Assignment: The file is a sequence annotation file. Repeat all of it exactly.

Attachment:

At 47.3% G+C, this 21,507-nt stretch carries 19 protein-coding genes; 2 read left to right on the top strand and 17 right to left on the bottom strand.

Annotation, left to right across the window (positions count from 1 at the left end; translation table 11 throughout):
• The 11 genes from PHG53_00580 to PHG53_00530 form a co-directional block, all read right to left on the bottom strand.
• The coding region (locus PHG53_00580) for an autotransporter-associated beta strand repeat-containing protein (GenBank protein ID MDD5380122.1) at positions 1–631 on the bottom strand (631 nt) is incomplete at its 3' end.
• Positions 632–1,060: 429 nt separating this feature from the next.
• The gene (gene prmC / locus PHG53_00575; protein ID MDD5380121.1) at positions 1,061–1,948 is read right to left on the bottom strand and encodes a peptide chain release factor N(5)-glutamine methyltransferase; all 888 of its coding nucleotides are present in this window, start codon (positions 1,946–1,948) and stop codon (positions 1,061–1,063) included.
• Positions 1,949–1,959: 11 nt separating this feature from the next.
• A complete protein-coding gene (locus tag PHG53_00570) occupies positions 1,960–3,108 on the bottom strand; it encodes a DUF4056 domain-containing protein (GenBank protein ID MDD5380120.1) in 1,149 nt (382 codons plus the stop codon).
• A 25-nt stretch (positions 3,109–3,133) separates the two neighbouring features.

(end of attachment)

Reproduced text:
At 47.3% G+C, this 21,507-nt stretch carries 19 protein-coding genes; 2 read left to right on the top strand and 17 right to left on the bottom strand.

Annotation, left to right across the window (positions count from 1 at the left end; translation table 11 throughout):
• The 11 genes from PHG53_00580 to PHG53_00530 form a co-directional block, all read right to left on the bottom strand.
• The coding region (locus PHG53_00580) for an autotransporter-associated beta strand repeat-containing protein (GenBank protein ID MDD5380122.1) at positions 1–631 on the bottom strand (631 nt) is incomplete at its 3' end.
• Positions 632–1,060: 429 nt separating this feature from the next.
• The gene (gene prmC / locus PHG53_00575; protein ID MDD5380121.1) at positions 1,061–1,948 is read right to left on the bottom strand and encodes a peptide chain release factor N(5)-glutamine methyltransferase; all 888 of its coding nucleotides are present in this window, start codon (positions 1,946–1,948) and stop codon (positions 1,061–1,063) included.
• Positions 1,949–1,959: 11 nt separating this feature from the next.
• A complete protein-coding gene (locus tag PHG53_00570) occupies positions 1,960–3,108 on the bottom strand; it encodes a DUF4056 domain-containing protein (GenBank protein ID MDD5380120.1) in 1,149 nt (382 codons plus the stop codon).
• A 25-nt stretch (positions 3,109–3,133) separates the two neighbouring features.